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The Holds – Self-titled EP – Album Review

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While many bands that opt for a debut EP often release something more akin to demos than a mini-album, some bands have a hit on their first try. The Holds upcoming self-titled EP, is an impressive first outing and it doesn’t take much to get into the music. Mixing their inspirations from artists like James Brown, Otis Redding and Ray Charles into a band that sounds like the Arkells mixed with Band Of Skulls.

The album opens on the fast and smooth “Can’t Go Back,” which mixes great pop sensibility with the band’s R&B inspired sound. Each chorus makes you want to dance more and more thanks to the stellar rhythm section of Justin Wiley and Andre Galamba, as well as the guitar work of Eric Hein. The song hits its high point when it breaks things down for the drum and bass driven bridge, this launches the song into a triumphant final chorus that feels even more lively than the rest.

Things slow down on the grimy blues of “Hold You Tight” whose riff drives the song with the perfect mix of emotion and energy, not dissimilar to something the Black Keys might do. The smooth bass-driven verses lend a cleaner side to the song that makes each dirty riff that much more powerful. The stop-and-go prechoruses and give singer Ryan Setton a chance to drive the song himself. If anything the song’s one shortcoming is how short-lived its solo is, given the blues sound of the song lends itself perfectly to a long passionate solo, The Holds could’ve given it more room to breathe.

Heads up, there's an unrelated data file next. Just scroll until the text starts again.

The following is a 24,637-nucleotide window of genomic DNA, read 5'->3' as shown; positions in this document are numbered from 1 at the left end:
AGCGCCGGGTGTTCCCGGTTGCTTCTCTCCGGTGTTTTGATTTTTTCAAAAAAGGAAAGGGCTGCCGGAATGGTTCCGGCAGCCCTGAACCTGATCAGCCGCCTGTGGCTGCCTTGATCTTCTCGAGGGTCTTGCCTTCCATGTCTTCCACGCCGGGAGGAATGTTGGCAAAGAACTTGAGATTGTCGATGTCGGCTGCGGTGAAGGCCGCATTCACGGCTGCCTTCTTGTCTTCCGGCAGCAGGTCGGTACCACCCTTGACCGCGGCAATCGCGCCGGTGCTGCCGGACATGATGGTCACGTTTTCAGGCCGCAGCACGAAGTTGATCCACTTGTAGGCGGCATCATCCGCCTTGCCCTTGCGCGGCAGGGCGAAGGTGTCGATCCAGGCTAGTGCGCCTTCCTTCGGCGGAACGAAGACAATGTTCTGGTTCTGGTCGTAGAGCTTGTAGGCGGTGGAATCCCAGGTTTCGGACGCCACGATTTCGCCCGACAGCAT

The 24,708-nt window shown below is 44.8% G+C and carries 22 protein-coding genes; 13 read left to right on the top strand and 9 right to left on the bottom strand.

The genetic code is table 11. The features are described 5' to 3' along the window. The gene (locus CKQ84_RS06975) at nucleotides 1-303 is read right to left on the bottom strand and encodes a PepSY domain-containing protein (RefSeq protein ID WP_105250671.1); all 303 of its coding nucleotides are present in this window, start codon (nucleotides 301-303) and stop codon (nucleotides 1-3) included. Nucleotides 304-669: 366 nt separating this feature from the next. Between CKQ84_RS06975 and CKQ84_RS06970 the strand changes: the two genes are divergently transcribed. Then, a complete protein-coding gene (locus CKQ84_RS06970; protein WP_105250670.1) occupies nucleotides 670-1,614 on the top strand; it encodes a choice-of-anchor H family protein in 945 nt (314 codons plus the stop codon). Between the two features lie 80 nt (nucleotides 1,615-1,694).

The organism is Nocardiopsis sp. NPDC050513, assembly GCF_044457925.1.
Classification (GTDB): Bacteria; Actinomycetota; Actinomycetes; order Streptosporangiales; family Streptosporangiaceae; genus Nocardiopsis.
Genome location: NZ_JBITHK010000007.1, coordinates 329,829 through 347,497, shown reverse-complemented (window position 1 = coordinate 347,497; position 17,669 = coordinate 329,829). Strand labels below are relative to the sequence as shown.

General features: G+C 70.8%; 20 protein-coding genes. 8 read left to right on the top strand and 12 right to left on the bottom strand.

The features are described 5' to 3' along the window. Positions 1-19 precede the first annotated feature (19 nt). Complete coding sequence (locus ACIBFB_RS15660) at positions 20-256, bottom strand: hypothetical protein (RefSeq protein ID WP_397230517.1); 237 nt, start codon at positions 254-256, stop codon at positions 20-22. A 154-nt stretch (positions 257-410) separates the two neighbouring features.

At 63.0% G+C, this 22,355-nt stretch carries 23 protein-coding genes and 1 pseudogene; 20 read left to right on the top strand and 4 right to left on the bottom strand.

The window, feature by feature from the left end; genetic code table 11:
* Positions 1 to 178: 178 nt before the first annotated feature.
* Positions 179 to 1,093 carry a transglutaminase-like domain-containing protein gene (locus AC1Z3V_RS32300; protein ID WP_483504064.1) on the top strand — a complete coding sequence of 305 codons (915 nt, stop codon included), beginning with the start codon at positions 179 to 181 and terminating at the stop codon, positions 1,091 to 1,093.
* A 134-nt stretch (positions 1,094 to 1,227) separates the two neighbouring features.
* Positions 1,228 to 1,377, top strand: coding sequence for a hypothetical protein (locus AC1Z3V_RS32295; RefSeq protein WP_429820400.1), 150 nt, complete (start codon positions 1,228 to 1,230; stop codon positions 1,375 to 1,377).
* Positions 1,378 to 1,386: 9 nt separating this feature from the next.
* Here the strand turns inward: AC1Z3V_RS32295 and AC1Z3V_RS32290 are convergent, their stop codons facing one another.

Here and Now” sounds reminiscent of early 2000s rock, mixed with Santana and a lot of blues. The hook has an undeniable sadness to it that the lyrics echo immediately as they kick in. Setton takes control on each chorus here as he cries “You just got to call me” and drives the chorus line after line with his plea. The ending of song is underscored by a subtle but impressive solo from Hein that resolves just as the song ends.

The grimy blues continue on the echo-tinged “Say You’ll Be Mine,” mixing in a longing feeling to the energetic distortion. The added echo adds a mysterious feel to contrastingly quiet verses, keeping it from sounding too similar to “Hold You Tight,” and additional flourish from Galamba’s bass after the chorus is a welcome touch. The flanger-tinged bridge is the emotional peak of the song especially as it hits the drop that sends the song to its finale, showcasing the real song writing chops the band has.   

The album closes on the soul-laden blues of “Tired Of Waiting” which adds a powerful organ to the mix. The song excels in its simplicity, Setton’s vocals are showcased as he drives the song and the guitar follows perfectly. The final build of the song provides the only close to a let down on the EP as it feels it is building to climactic solo which instead becomes a final chorus, but it pays off one phrase later when the guitar busts into a powerful overdue solo that closes the album perfectly.

The record is set to release on January 29th.

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THE SCENE


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